The journey to watching Christopher Nolan‘s Tenet has been a surprisingly epic one for me. Obviously, I’m hardly the only one, but still. If you told me at the start of the year that I wouldn’t see Nolan’s latest until December, I’d think you were nuts. However, life and COVID made seeing it in a theater, after it finally was released into theaters, something I just wasn’t going to do. So, at home, on 4K, is where I finally experienced it. So, here we are. I’ve seen Tenet, and you know what? It’s good! would it have been worth traveling out of state to see, potentially putting myself at risk of contracting the virus? Of course not. But, now hitting 4K, Blu-ray, and Digital on Tuesday, it’s definitely one of 2020’s best blockbusters.
Tenet has a lot of the Nolan markings we’ve come to expect. Of course, there’s a divisive sound mix, but also the notion that time is not on our side. Here, time, and a version of time travel, is literally an enemy. So, it fits into the themes that’s interested him over the years, delighting some and causing consternation in others. Here, it’s all distilled into something that brings out the extremes in both sides of the argument. Myself? As usual, I’m caught somewhere in between.
Yes, the elephant in the room is that, clearly, Christopher Nolan did not intend the film to be seen for the first time in this manner. At the same time, it looks great at home. Moreover, the issue some have with not being able to hear the dialogue in his recent flicks is solved by being able to raise the volume. Basically, despite not seeing it on the big screen (ideally in IMAX), I still feel like I was able to get everything that filmmaker intended.
The movie opens with a terrorist attack on an opera house. A SWAT team, led by an American operative (John David Washington), arrives to try and extract a compromised spy, but things go awry and our hero is captured. Taking a cyanide pill to avoid interrogation, he wakes up to discover it was all a test, with him now recruited into the mysterious agency Tenet. A higher up (Martin Donovan) informs him that he’s meant to prevent something worse than World War III. Thus begins his new assignment, one that only gets more complicated when a scientist (Clémence Poésy) introduces him to Inversion, a process in which objects move backwards in time.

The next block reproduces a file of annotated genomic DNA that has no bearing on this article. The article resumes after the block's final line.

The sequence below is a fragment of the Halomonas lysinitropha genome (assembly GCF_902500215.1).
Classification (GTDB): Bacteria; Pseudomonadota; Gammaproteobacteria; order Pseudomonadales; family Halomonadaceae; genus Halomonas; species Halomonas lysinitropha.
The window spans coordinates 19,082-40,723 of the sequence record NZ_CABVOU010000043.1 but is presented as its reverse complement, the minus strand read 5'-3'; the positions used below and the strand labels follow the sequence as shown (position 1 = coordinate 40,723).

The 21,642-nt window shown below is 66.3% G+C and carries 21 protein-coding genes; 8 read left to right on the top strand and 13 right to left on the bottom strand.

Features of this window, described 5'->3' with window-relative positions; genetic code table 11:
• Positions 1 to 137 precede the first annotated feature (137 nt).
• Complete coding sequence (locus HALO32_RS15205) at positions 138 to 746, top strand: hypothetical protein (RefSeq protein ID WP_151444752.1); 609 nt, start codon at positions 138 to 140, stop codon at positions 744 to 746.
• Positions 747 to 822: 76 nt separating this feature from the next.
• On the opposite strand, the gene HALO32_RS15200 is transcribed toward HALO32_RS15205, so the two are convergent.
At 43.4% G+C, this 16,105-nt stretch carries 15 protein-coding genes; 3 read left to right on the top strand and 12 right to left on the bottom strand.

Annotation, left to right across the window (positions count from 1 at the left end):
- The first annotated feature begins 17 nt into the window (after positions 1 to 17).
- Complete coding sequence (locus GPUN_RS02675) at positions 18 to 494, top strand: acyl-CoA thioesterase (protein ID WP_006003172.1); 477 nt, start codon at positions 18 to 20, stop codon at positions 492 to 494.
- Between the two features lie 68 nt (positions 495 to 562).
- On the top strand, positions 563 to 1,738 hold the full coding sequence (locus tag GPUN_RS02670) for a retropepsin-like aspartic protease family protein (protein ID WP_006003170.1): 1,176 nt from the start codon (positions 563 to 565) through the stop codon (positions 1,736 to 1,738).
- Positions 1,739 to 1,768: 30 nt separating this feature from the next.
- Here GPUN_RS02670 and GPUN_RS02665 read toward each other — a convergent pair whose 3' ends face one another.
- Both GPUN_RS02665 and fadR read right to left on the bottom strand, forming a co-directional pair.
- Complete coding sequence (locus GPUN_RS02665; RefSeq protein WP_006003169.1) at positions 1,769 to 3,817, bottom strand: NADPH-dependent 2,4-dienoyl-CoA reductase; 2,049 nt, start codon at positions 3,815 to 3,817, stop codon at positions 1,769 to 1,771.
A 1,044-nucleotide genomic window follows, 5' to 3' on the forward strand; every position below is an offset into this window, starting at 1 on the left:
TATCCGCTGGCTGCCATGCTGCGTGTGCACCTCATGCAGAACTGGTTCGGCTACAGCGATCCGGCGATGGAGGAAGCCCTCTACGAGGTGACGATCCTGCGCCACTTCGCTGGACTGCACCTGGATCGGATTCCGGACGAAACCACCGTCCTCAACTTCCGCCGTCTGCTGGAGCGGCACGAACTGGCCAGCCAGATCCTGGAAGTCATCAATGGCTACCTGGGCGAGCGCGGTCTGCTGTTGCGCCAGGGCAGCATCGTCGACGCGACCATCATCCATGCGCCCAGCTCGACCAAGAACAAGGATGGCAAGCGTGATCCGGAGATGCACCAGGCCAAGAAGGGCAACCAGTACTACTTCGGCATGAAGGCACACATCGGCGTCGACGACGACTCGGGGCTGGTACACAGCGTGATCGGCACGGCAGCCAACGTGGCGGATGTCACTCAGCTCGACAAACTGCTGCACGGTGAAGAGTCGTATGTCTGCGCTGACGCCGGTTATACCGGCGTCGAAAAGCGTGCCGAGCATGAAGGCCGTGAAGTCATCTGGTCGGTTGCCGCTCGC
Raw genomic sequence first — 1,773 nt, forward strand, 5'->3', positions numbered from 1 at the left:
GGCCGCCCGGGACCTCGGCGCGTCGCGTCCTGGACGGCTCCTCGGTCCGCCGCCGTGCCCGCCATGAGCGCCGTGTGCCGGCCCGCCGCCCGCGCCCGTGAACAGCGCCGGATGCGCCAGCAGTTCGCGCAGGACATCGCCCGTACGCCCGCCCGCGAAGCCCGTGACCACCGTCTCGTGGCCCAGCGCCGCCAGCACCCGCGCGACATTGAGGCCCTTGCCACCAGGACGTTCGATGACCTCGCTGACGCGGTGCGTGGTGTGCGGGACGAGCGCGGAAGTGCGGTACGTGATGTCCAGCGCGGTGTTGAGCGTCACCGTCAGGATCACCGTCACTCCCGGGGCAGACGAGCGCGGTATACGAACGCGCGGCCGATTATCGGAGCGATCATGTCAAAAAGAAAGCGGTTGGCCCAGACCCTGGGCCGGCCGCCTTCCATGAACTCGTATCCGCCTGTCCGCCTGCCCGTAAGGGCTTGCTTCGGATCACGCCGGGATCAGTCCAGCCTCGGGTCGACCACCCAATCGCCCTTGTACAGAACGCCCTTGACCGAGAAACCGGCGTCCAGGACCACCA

Inversion, our protagonist learns, is a process from the future, which has sent back numerous objects. It’s suggested that something horrible has happened in the future, so the Tenet group is trying to prevent that from somehow happening. Embarking on the mission, the protagonist brings along another agent (Robert Pattinson), soon learning that a Russian arms dealer named Sator (Kenneth Branagh) is receiving these inverted objects. Using his wife Kat (Elizabeth Debicki), they get close to the Russian oligarch, soon learning that time is decidedly not on their side. It all results in a massive fight for the future (and past, and present) of mankind. Got all that? Well, as a character says early on…”don’t try to understand it. Just feel it.”
This is the Christopher Nolan show. The characters are cyphers, so it’s all about the puzzle box that is Inversion, as well as how Nolan films it all. As the Ludwig Göransson score pounds in your ear, you’re meant to just take it all in and figure it out later. While it frustrates at times, it’s deliberate, as Tenet doesn’t benefit as much from deep thought as you might expect. The more you break it down, the more the frays in the wire show. Taken just as a thrill ride, however, it’s mostly superb.
John David Washington is Nolan’s Bond and it mostly works. Washington has a part without any backstory, like the rest of the cast, but he has a screen presence that elevates the role. The same goes for Robert Pattinson, with both showcasing some solid 007 vibes. Kenneth Branagh is a stock villain, while Elizabeth Debicki brings a slight extra layering to the damsel in distress. There are additional supporting roles for Michael Caine (Nolan’s lucky charm), Dimple Kapadia, Aaron Taylor-Johnson, Himesh Patel, and more, but they don’t leave much of an impression. It’s about the concept and the spectacle, not the humans.
Visually, this is one of Nolan’s crispest works. Cinematographer Hoye Van Hoytema revels in making this part Bond, part Inception, and all science fiction epic. You may not always understand what’s going on, but it always looks good. The technical marvel of Tenet does cover some of its more puzzling (no pun intended) elements, too. Anytime you’re starting to wonder if everything you’re seeing adds up, something new and spectacular happens. In short, if you can turn yourself over to the spectacle of action set pieces moving backwards, as opposed to pondering the logistics or viability of it all, you’re set up for a good time.
Tenet will go down as middle of the road Nolan. For my money, The Dark Knight, The Dark Knight Rises, Dunkirk, Interstellar, and Memento are top tier Nolan. So, this is a step below that. It’s still engaging and entertaining. Go figure, it’s not a masterpiece and it’s not a misfire. Hitting home video on Tuesday, stay tuned for more Tenet talk then, but just know that it’s worth checking out, if you haven’t yet.